America’s inmates do not want to perform slave labor anymore. They would also like fully staffed facilities (so that fewer of them get murdered or raped); universal access to rehabilitation programs; voting rights; the power to press their grievances in the federal court system (a right that was significantly abridged by legislation passed under Bill Clinton); and to reduce their own ranks by aligning our nation’s draconian sentencing laws with international standards, and ensuring that black prisoners are not discriminated against in opportunities for parole.
Authorities have long insisted that these are unreasonable requests. So, America’s prisoners are going on strike.
Organizers at penal institutions across the country have planned a series of actions that will begin on August 21 and continue until September 9, dates that mark the anniversary of the ill-fated uprising at New York’s Attica Correctional Facility in 1971. The actions will include work stoppages, boycotts of companies that exploit prison labor, sit-ins, and hunger strikes.
One might think that “slavery should not be legal under any circumstances” and “prisons should be staffed well-enough to ensure that inmates are not killed and sexually violated on a regular basis” would be uncontroversial sentiments in the 21st-century United States. But much like “everyone should have access to basic medical care” and other left-wing fantasies, freeing prisoners from the burdens of forced labor and mass rape is the kind of proposal that sounds nice in theory, but just doesn’t add up mathematically. Would it be swell if our shining city on a hill had a prison system that didn’t subject its inmates to food-borne illnesses, slave labor, and internationally recognized forms of torture? Sure. But we simply can’t afford it.
As various officials explained to Vox’s German Lopez:
For the state, a big problem is costs. Hiring more guards — and paying guards more to make the job more attractive to more people — costs money. So does improving prison conditions in general. All of that is cash that could be spent elsewhere.
… Prison officials say they couldn’t afford to pay inmates more. They point out that there are many extra costs tied to prison labor — such as the chance of lockdowns, security needs, and the costs of inmates’ housing, food, and health care. As California Department of Corrections and Rehabilitation spokesperson Jeffrey Callison told me, “The per capita cost of one inmate in our prison system now exceeds $80,000.” Those are expenses employers in the free world don’t typically have to carry.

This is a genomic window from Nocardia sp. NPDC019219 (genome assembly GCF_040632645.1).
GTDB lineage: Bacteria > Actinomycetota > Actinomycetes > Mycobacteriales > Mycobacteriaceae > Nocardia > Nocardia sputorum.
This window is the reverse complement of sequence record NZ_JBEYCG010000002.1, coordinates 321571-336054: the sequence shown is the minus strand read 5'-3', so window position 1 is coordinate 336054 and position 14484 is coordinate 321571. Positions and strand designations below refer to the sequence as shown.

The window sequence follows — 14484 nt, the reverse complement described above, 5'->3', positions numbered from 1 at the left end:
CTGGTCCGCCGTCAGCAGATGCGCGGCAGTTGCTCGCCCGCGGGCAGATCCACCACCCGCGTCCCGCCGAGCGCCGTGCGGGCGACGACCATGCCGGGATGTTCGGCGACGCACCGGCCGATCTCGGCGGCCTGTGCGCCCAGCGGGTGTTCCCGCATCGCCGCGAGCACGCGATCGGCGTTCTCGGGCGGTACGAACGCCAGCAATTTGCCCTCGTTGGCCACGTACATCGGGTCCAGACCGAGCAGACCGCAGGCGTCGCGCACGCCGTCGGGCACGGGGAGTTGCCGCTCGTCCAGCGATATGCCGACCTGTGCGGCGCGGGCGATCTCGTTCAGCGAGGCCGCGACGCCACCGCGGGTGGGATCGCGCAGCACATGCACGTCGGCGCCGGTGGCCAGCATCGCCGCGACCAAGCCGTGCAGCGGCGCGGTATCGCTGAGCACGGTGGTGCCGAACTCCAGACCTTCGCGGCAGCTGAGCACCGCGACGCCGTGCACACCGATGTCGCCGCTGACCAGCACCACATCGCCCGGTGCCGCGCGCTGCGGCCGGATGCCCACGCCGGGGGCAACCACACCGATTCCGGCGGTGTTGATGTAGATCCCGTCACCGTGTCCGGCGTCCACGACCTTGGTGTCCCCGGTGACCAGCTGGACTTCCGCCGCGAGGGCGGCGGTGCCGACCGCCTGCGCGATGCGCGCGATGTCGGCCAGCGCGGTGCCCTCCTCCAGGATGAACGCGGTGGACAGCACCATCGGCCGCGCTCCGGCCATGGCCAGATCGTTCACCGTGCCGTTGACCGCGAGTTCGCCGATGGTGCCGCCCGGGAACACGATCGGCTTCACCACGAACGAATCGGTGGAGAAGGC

As a response to the prisoners’ demands, this rebuttal is, of course, morally and fiscally insane. The fact that it is expensive to keep criminal offenders in safe, humane prisons is not an argument for keeping them in unsafe, inhumane ones — rather, it is an argument against incarcerating an exceptionally high percentage of our population.
America simply cannot afford its mass incarceration habit. It is weighing on our beleaguered state budgets, and devastating our civic health. For a little while there, in the wake of the 2008 recession, we were able to admit we had a problem. But old habits are hard to kick. And so, instead of weaning ourselves off a draconian conception of justice, we’ve opted to pretend that we can quit it anytime we want — while sacrificing more and more of our putative values on the altar of our addiction. Thus, South Carolina decided that it could sustain its populous prison system by skimping on guards (even as the number of murders in its correctional facilities quadrupled), until a deadly riot at the Lee Correctional Institution captured national headlines this April — and helped trigger this week’s strikes.
The wealthiest nation in human history does not need slaves to fight its fires. When our officials suggest otherwise, their protests are no more serious or rational than those of a white-collar cocaine addict who insists that he simply can’t afford to pay child support.
The prison strikers’ first aim is to ameliorate their own conditions. But the rest of us would not be doing them any selfless favor by meeting their demands. We all stand to benefit from reducing America’s prison population, and providing those who remain behind bars with living conditions that are compatible with their betterment. America’s addiction to mass incarceration victimizes everyone within its borders. We should thank our nation’s inmates for staging this intervention — and, thereby, evincing an improbable faith in our republic’s capacity for rehabilitation.